They brought three partially written pieces to that second writing session within a couple days, but “We Were” raised its hand. Church came up with the “faded stamp” club reference and picked out a Def Leppard classic, “Pour Some Sugar on Me,” to put the old romance and the hell-raising attitude in a specific era. (Church covered “Sugar” during a May 25 stadium concert in Nashville.)

“He’s just an intelligent guy,” says Tyndell of Church. “If Eric wasn’t the big superstar artist that he was, he would still be one of the best writers in Nashville. That’s just how good he is. He is such a good lyricist and has such a wide scope of talents.”

Hyde and Church met up one last time to tighten the song and to work on its ending.

“The tag line was really stumping us,” says Hyde. “We wanted to find one more different way to use ‘we were’ and just couldn’t find it. Finally, Eric said, ‘Friends say oh well, let that ship sail/You’ve got to let go of her,’ and I said, ‘Just wasn’t meant to be/But somewhere down deep I still believe/We were.’ And we looked at each other and said ‘Finally.’ ”

“We Were” didn’t fit Church’s Desperate Man album, so Tyndell and engineer Jordan Rigby built a demo at the suggestion of Little Louder Music owner Arturo Buenahora Jr. Kobalt senior creative director Laura Alexander passed it along to creative executive Missy Gallimore, who was collecting songs for Urban. Since Urban had already recorded a song titled “We Were Us” with Miranda Lambert, the writers were skeptical about their odds.

Urban bit, though, and recorded the basic tracks at Sound Stage in December 2018 with bassist Jimmy Lee Sloas, keyboard player Dave Cohen and drummer Jerry Roe. Urban played the signature riff on both guitar and ganjo, and the sounds were blended to create a hybrid. They recorded in two separate keys, then picked the one most suited to Urban, who had to lay down two separate vocals since the “We Were” hook overlapped with the follow-up lines in the chorus. His first “We Were” remained in place, but Urban kept returning to Huff’s home studio to tinker with the rest of his performance.

“It’s just slowly coming back to the painting and adding a few little brush strokes here or there,” says Urban, “and then stepping away from it, living with it for a while and getting it to a point where it just feels really effortless. For me, sometimes it takes a long time for it to sound effortless.”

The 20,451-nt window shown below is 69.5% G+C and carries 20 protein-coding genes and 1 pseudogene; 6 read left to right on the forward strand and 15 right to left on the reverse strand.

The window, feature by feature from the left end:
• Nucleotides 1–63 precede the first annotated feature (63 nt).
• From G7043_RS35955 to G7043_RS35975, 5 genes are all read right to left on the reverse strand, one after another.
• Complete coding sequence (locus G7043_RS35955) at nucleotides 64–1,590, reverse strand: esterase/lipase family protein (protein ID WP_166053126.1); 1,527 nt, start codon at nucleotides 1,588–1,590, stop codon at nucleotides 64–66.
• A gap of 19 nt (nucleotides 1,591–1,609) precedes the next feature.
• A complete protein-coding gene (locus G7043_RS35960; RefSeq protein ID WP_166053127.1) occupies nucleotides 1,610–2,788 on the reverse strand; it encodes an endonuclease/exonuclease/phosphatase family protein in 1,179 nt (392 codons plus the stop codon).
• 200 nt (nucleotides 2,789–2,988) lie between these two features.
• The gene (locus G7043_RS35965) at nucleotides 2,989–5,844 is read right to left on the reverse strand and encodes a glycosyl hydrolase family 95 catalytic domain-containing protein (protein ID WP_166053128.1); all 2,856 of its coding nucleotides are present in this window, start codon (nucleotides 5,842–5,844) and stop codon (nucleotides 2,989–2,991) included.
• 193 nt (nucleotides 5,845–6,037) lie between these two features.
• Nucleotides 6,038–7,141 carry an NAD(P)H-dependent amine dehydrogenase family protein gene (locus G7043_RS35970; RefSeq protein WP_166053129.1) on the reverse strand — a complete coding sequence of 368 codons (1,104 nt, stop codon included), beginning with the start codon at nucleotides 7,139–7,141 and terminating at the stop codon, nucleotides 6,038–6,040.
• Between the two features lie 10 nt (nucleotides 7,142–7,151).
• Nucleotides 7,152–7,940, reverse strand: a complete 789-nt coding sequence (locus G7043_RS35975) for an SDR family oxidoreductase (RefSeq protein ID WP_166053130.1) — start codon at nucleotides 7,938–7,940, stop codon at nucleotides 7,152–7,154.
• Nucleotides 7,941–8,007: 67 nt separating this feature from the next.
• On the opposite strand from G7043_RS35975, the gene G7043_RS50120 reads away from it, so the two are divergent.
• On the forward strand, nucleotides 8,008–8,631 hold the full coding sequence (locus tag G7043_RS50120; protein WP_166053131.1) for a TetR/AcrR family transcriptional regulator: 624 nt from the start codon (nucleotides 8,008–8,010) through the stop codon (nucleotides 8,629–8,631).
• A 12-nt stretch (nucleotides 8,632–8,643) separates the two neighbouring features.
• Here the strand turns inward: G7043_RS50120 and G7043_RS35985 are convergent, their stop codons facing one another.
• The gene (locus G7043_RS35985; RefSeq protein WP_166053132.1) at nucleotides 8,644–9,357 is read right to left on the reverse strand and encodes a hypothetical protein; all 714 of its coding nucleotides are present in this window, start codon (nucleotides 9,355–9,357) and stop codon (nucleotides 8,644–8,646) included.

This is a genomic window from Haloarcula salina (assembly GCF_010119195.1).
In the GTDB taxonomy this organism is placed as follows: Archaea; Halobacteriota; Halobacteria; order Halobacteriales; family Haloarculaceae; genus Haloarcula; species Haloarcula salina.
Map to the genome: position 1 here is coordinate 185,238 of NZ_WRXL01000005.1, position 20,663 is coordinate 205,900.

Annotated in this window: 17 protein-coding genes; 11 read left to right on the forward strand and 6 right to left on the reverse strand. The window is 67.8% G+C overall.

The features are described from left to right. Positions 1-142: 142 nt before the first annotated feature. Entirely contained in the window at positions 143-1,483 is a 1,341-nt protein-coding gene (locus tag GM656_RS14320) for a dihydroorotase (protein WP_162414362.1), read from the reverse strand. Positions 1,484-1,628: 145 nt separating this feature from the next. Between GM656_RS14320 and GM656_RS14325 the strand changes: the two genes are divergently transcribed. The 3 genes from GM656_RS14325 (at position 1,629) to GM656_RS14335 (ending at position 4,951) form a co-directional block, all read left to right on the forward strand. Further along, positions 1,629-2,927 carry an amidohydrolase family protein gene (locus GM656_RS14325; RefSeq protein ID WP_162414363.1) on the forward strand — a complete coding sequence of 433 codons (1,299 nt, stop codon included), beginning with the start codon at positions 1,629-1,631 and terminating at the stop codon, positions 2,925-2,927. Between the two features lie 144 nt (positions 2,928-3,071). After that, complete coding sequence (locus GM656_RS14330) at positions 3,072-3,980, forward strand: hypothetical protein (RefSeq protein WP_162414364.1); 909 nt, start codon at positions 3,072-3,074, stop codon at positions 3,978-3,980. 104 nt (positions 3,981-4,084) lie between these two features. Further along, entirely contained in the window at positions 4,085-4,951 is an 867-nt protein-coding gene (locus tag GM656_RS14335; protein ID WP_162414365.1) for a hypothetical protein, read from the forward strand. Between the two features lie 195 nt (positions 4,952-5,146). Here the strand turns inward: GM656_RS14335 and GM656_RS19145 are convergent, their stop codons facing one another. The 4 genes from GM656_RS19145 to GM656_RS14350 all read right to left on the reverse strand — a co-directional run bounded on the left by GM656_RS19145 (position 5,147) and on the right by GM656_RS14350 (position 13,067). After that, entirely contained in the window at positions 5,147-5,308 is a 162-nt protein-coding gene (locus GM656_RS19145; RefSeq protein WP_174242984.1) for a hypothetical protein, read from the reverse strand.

“I love that quality about Keith — the fact that he is determined to speak those words and sing it the closest to what honors the writer’s intention,” says Huff. “He is almost indefatigable in the pursuit, and that’s an exciting place to be with Keith.”

Cohen contributed a keyboard pad with a tremolo effect at the open that introduced a whole series of tones.

“It’s a little lazy, so it drags against the beat,” notes Huff. “There are nine or 10 different synth pads on this thing, so it’s kind of a symphony of synths.”

“We Were” earned high marks with Urban’s team, and it emerged as his next album’s lead single, released by Capitol to country radio on May 14.

“First singles are always strange,” says Urban, “because I’ve never found one to be indicative of the whole album. I certainly wouldn’t have said ‘John Cougar, John Deere, John 3:16’ was indicative of Ripcord — certainly ‘Female’ wasn’t indicative of Graffiti U — but you need a first song.”

“We Were” is currently at No. 26 on Country Airplay and at No. 28 on Hot Country Songs as it starts a chart run and sets a tone for an album that’s still a work in progress. It also fits with Urban’s commitment to living in the moment. Everyone brings their past with them, but they still exist in the present, and “We Were” embraces that idea.

“Someone can hear that song and think, ‘Oh yeah, I look back with a warm feeling about that time, but I’m very grateful for where I am now,’ ” says Urban. “I am who I am, and I’m at peace with that.”

This article first appeared in the Billboard Country Update newsletter. Click here to sign up for free.